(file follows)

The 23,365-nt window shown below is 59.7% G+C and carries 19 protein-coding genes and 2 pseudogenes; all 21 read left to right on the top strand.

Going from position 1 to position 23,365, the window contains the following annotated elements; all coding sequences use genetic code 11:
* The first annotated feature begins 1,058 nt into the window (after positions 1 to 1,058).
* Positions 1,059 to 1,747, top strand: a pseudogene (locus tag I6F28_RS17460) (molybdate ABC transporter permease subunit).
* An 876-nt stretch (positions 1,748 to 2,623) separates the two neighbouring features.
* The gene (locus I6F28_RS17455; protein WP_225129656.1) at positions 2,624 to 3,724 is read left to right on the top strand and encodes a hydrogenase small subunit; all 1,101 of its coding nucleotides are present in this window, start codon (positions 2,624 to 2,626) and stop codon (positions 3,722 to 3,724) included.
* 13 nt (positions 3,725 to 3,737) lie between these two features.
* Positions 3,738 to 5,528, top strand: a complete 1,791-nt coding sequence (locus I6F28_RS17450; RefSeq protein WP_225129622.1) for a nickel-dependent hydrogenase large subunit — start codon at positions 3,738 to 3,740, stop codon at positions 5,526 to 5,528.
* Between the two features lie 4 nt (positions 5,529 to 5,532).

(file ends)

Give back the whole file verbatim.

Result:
The 23,365-nt window shown below is 59.7% G+C and carries 19 protein-coding genes and 2 pseudogenes; all 21 read left to right on the top strand.

Going from position 1 to position 23,365, the window contains the following annotated elements; all coding sequences use genetic code 11:
* The first annotated feature begins 1,058 nt into the window (after positions 1 to 1,058).
* Positions 1,059 to 1,747, top strand: a pseudogene (locus tag I6F28_RS17460) (molybdate ABC transporter permease subunit).
* An 876-nt stretch (positions 1,748 to 2,623) separates the two neighbouring features.
* The gene (locus I6F28_RS17455; protein WP_225129656.1) at positions 2,624 to 3,724 is read left to right on the top strand and encodes a hydrogenase small subunit; all 1,101 of its coding nucleotides are present in this window, start codon (positions 2,624 to 2,626) and stop codon (positions 3,722 to 3,724) included.
* 13 nt (positions 3,725 to 3,737) lie between these two features.
* Positions 3,738 to 5,528, top strand: a complete 1,791-nt coding sequence (locus I6F28_RS17450; RefSeq protein WP_225129622.1) for a nickel-dependent hydrogenase large subunit — start codon at positions 3,738 to 3,740, stop codon at positions 5,526 to 5,528.
* Between the two features lie 4 nt (positions 5,529 to 5,532).